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Wagatha Christie: Rebecca Vardy claims partial victory against Coleen Rooney
7 July 2021, 12:55
Rebekah Vardy has succeeded in having parts of Coleen Rooney's defence in their libel battle thrown out by a High Court judge.
Mrs Justice Steyn dismissed a claim by Mrs Rooney that her fellow footballer's wife showed "publicity seeking behaviour" when sitting behind Mrs Rooney in someone else's seat at the 2016 Euros.
Mrs Justice Steyn found that even assuming the allegation was true, it would still not help Mrs Rooney's case.
She said: "The fact that a person seeks media coverage of their own attendance at a football match does not make it more probable that they would disclose private information about another person to the press."
However, Mrs Justice Steyn ruled against Mrs Vardy on other parts of Mrs Rooney's defence and denied her bid for summary judgment - a legal step which would see that part of the case resolved without a trial - concerning Mrs Rooney's claim that Mrs Vardy leaked a story to The Sun about her returning to TV presenting.
Mrs Vardy, who is married to Leicester City striker Jamie Vardy, is suing Mrs Rooney for libel after Mrs Rooney, 35, accused her of leaking "false stories" about her private life in October 2019 after carrying out a months-long "sting operation".
The wife of former England star Wayne Rooney publicly claimed her fellow footballer's wife shared fake stories she had posted on her personal Instagram account with the newspaper, earning her the nickname "Wagatha Christie".
In the latest round of the case, Mrs Vardy's lawyers asked the High Court to throw out parts of Mrs Rooney's defence, including allegations of Mrs Vardy's close relationship with The Sun and her alleged but denied authorship of "The Secret Wag" column.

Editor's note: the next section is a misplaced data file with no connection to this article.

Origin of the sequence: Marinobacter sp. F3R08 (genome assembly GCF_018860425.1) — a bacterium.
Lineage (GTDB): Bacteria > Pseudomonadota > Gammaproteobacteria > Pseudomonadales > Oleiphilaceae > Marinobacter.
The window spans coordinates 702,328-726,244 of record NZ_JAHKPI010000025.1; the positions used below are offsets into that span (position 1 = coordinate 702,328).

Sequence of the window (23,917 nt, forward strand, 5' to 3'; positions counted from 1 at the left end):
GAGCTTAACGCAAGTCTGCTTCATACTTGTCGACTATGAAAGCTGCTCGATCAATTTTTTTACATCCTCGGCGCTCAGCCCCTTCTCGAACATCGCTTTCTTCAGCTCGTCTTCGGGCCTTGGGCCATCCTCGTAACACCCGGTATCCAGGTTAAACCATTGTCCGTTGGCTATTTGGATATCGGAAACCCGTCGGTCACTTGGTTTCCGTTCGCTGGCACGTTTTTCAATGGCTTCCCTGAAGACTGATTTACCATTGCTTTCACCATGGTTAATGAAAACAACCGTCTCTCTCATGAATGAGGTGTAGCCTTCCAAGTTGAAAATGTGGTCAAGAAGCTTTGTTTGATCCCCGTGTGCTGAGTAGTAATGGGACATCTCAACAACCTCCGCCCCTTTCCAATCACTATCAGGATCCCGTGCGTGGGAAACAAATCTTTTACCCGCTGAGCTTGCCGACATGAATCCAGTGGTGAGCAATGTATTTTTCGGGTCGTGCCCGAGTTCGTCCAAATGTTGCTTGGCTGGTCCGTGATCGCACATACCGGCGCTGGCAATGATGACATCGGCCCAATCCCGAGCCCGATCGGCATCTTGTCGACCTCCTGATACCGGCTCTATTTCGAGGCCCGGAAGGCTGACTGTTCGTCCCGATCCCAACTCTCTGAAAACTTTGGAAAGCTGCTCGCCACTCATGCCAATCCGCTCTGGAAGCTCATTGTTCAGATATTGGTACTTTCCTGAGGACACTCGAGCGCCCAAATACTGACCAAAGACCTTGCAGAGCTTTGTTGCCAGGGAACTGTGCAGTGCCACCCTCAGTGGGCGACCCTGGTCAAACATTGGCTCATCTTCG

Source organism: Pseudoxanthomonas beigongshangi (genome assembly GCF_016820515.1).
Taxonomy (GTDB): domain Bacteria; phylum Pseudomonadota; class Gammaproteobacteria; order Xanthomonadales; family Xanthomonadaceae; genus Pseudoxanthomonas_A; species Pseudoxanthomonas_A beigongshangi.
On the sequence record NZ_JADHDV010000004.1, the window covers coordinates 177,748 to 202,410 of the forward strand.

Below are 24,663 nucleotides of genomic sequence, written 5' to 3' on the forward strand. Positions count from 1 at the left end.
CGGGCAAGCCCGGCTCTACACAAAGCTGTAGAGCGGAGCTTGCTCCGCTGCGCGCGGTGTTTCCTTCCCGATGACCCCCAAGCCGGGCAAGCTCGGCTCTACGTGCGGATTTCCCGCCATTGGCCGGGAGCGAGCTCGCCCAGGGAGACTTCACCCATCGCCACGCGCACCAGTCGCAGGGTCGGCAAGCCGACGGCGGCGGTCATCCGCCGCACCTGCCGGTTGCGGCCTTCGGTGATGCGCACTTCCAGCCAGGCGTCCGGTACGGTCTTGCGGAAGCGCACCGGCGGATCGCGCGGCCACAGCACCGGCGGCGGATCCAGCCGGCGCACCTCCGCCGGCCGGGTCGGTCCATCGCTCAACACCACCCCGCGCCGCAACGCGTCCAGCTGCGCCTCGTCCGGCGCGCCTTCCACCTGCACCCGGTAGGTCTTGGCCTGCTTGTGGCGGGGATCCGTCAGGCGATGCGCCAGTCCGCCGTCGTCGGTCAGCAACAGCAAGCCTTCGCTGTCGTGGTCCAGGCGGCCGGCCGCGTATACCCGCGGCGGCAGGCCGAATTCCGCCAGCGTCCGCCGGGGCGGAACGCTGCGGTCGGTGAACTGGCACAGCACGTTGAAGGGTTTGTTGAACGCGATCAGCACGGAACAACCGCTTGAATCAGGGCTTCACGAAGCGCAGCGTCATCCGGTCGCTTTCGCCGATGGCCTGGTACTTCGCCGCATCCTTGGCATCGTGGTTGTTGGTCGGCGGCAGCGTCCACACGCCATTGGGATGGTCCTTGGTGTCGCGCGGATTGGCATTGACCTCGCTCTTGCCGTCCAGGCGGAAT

At the hearing in June, Hugh Tomlinson QC argued these were "irrelevant or peripheral" to the case and that the central issue was whether Mrs Vardy was leaking posts from Mrs Rooney's Instagram.
In his written submissions, Mr Tomlinson said most of the claims made by Mrs Rooney's lawyers were in dispute and denied.
He continued: "Even if it were established that the claimant has 'an exceptionally close relationship' with The Sun, that it gave her positive coverage, that she has a history of self-promotion or is the 'Secret Wag', does not mean that it is more likely than not that the claimant had regularly informed The Sun about the defendant's private posts."
Mr Tomlinson later highlighted that both women have a public profile and their own relationships with the media.
He said: "What has happened in this case is that the defendant has gone through the claimant's appearances in the newspapers, put two and two together and made seven."
The move to throw out part of the defence was opposed by Mrs Rooney, with her barrister David Sherborne arguing that the "exceptionally close relationship" Mrs Vardy is said to have had with The Sun is a key part of the case.
In written submissions, Mr Sherborne said Mrs Vardy had a "habitual practice" of providing private information to the press to promote or financially exploit her public profile.
The barrister later claimed that Mrs Vardy would receive a split of commission and revenue for stories given to The Sun through the Front Row Partnership, a PR agency where Mrs Vardy was a client.
He also said that the evidence showed Mrs Vardy was in a "very uneasy position" and said the request to throw it out was a tactical move as it would "undermine her case as well as embarrass her".
Mrs Vardy has denied any knowledge or authorisation of passing on private information.
She also applied for summary judgment - a legal step which would see that part of the case resolved without a trial - in relation to Mrs Rooney's claim that Mrs Vardy leaked a story to The Sun about her returning to TV presenting.